The lawn is an important element of any garden, so it must be resistant, green, strong and neat. Any kind of disease will not only affect its appearance, but also its health.
In properly maintained lawn, diseases are normally isolated, occurring very rarely, or limited to very small areas. The chance of diseases is higher after or during rainy periods, as well as in the case of young lawns (under 12 months old). Diseases usually manifest in the form of abnormalities that have a circular and regular shape, or as spots on the grass blades.
Brown spots or discolorations can be caused by several factors.
They can be the result of excessive fertilization or uneven spread of fertilizer. These substances used in excess can burn the grass, causing its death. The solution, in this case, is moderate fertilization, at least for a while, and abundant irrigation of the lawn. A large amount of water will help dilute the fertilizer and spread it deeper into the soil.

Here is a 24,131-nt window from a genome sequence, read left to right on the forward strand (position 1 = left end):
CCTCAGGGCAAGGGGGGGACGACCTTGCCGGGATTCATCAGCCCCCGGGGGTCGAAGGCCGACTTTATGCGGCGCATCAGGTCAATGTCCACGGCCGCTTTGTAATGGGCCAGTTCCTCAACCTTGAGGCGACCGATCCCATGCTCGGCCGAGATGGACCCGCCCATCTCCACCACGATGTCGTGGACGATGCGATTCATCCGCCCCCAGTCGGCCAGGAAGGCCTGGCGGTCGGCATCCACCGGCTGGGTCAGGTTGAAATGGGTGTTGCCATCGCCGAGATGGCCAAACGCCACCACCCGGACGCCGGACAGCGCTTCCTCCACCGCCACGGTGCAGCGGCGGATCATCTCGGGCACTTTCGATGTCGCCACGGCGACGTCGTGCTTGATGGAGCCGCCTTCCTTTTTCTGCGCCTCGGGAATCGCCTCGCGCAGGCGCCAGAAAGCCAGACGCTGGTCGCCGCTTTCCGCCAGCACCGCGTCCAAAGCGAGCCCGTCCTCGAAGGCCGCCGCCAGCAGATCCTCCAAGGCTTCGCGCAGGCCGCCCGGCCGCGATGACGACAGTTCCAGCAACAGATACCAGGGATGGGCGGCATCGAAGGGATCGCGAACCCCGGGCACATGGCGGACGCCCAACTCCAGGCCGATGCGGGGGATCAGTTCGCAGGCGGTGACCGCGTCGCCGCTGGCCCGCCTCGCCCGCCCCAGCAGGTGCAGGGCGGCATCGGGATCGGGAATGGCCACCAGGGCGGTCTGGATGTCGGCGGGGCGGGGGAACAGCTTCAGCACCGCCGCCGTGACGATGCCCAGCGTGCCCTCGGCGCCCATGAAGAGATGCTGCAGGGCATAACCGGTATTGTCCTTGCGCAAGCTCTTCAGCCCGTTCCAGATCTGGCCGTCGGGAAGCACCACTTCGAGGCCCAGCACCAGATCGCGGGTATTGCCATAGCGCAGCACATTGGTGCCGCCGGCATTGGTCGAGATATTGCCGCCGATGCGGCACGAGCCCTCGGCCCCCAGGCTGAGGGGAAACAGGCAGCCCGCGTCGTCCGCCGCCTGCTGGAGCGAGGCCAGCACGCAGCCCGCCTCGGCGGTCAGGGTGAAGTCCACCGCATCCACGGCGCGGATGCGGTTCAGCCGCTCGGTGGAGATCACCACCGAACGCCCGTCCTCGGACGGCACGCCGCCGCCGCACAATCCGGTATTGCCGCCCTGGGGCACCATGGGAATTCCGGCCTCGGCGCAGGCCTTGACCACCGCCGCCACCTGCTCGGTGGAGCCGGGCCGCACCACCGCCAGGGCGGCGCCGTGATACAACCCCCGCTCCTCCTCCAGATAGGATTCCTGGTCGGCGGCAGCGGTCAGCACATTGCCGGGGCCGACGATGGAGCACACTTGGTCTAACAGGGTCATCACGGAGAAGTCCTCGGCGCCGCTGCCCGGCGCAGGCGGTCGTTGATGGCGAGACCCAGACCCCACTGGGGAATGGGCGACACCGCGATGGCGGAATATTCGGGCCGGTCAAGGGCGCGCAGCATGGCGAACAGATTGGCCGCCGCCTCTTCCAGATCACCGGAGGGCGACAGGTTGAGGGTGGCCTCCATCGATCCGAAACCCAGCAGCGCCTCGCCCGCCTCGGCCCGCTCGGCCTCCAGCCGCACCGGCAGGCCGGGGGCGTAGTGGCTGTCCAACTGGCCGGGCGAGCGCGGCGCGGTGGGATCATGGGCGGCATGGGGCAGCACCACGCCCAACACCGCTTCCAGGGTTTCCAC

Nitrogen in pet urine also causes similar problems, since it has a high concentration of nitrogen, which will be felt by the respective area of the lawn as an overfertilization. In this case, the diet of the animal as well as training to focus urinating to specific areas will help prevent the problem.
On the other hand, brown patches on lawn can also be the result of insufficient fertilization and lack of nutrients. So, the key word, when it comes to fertilization, is “balanced.”